retroactivity question directly. Each held the Act permits
recovery of all attorney's fees generated by an action, so long
as it was pending October 1, 1981. Photo Data, Inc. v. Sawyer,
533 F. Supp. 348 (D.D.C. 1982); Berman v. Schweiker, 531 F. Supp. 1149
 No. 80 C 2737 (N.D.Ill. 1982). Neither however considered
the sovereign immunity argument advanced by the government

Certainly the Photo Data and Berman reading of the Act is a reasonable — perhaps even the normal — one. It proceeds from the dual premise that:

    (1) All actions pending October 1, 1981 are
  covered by the Act.

    (2) Awards under the Act are for "fees and
  other expenses . . . incurred . . . in any civil
  action (other than cases sounding in tort)
  brought by or against the United States. . . ."

There is no language specifically limiting awards to fees incurred before the October 1, 1981 date.

But that reading is not the only permissible one. It could be reached if the effective date provision contained only its last clause, the one stating the Act "shall apply to . . . any civil action . . . pending on" October 1, 1981. It thus might be said to treat the earlier clause ("This Title and the amendments made by this Title . . . shall take effect on October 1, 1981. . . .") as surplusage. Under familiar rules of construction statutes are to be read, if possible, to give meaning to all their provisions. 2A D. Sands, Sutherland Statutory Interpretation § 46.06 (rev. 2d ed. 1973). And one rational reading of the "take effect" clause would be to apply it to the "fees . . . incurred" language of the Act, so that the allowance would extend only to "fees . . . incurred" after the Act "shall take effect on October 1, 1981."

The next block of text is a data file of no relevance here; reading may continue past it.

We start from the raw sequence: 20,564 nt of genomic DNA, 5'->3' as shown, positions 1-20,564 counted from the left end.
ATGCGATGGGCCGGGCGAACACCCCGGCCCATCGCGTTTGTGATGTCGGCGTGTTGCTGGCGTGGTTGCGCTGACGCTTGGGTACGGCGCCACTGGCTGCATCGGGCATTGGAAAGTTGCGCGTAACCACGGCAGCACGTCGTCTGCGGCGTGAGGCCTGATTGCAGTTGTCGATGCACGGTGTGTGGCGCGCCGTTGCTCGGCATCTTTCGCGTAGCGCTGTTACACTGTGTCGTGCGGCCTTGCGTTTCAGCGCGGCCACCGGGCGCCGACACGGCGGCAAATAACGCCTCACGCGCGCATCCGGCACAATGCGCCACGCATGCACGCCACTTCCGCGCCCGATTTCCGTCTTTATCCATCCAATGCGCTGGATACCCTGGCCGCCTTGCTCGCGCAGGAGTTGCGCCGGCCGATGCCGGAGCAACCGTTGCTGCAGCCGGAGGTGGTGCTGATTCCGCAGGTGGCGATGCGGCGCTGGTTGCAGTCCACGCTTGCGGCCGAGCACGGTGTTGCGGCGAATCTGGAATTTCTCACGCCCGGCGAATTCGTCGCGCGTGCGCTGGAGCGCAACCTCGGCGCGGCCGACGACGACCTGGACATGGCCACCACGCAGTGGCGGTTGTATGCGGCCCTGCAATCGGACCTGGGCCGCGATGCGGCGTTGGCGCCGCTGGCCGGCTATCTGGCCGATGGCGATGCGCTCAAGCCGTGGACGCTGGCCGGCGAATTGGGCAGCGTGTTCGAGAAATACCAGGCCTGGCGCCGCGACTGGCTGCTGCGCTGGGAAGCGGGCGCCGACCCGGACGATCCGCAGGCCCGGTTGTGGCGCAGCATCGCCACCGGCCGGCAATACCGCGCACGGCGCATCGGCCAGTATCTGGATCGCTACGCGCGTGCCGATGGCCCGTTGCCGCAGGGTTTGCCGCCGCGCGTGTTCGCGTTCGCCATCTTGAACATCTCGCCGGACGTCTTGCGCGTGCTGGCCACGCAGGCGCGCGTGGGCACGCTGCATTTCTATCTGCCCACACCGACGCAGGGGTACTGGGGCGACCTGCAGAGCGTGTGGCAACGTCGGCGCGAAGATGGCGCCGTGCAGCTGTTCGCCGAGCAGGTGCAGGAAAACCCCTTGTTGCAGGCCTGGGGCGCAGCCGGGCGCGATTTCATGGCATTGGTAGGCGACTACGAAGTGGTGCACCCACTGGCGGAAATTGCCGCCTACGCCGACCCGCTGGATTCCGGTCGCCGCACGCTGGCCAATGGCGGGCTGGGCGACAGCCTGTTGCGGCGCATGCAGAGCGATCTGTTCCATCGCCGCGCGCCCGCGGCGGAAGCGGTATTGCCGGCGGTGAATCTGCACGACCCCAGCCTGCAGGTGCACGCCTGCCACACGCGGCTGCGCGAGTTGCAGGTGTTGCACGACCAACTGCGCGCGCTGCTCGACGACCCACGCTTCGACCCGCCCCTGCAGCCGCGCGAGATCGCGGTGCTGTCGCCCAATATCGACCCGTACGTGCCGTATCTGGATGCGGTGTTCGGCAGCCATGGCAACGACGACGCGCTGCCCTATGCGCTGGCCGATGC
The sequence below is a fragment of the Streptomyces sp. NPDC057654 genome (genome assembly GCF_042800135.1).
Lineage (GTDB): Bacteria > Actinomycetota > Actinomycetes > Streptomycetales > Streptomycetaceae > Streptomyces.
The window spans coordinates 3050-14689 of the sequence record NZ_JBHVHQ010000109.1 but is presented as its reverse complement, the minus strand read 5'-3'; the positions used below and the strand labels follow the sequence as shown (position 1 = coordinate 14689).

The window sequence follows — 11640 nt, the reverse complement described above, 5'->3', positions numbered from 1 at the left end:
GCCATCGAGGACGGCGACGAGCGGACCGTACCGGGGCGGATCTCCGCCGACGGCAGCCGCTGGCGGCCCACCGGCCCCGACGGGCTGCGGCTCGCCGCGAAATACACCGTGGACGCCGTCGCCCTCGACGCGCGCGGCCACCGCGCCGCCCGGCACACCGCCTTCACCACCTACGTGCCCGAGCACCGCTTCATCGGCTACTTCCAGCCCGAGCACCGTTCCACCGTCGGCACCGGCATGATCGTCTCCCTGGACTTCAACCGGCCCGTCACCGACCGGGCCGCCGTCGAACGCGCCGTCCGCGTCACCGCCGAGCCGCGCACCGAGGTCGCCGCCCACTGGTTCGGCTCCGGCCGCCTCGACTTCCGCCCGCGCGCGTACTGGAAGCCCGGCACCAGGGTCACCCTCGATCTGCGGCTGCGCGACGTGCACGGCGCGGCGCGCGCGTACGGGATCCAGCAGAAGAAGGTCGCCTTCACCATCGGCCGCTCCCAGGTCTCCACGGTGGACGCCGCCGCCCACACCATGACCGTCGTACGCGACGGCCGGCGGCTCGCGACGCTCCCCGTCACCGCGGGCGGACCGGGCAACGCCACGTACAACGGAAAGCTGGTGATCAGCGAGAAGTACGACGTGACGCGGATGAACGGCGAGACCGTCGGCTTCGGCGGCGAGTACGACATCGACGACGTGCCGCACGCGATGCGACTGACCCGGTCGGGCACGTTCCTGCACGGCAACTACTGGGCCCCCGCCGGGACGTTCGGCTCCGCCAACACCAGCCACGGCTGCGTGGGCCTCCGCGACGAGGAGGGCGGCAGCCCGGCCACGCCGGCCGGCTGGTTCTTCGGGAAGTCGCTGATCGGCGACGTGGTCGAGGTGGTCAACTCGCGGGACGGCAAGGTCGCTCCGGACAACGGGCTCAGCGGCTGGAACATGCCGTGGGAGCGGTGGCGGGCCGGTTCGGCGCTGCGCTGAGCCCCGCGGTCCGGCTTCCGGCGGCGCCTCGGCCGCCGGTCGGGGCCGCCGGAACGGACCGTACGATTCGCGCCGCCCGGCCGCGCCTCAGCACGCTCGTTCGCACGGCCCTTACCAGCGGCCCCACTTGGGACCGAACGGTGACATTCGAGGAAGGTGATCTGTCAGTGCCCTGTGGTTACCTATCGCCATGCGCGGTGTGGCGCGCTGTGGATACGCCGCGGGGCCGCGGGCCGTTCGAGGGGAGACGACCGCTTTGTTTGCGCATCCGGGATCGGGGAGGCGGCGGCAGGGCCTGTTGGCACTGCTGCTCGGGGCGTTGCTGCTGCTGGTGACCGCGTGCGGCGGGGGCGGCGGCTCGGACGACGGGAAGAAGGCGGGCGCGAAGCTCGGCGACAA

Sovereign immunity, though there have been many statutory inroads on its once-universal scope, remains a viable doctrine. See this Court's opinion in Edmondson v. Simon, 87 F.R.D. 487, 490 (N.D.Ill. 1980). One concomitant of the doctrine is that statutes waiving sovereign immunity are narrowly construed, requiring a clear showing of congressional intent, Lehman v. Nakshian, 453 U.S. 156, 160-61, 101 S.Ct. 2698, 2701-02, 69 L.Ed.2d 548 (1981):*fn2

  Like a waiver of immunity itself, which must be
  "unequivocally expressed," United States v.
  Mitchell, supra, [445 U.S. 535] at 538, [100 S.Ct.
  1349 at 1352, 63 L.Ed.2d 607] quoting United States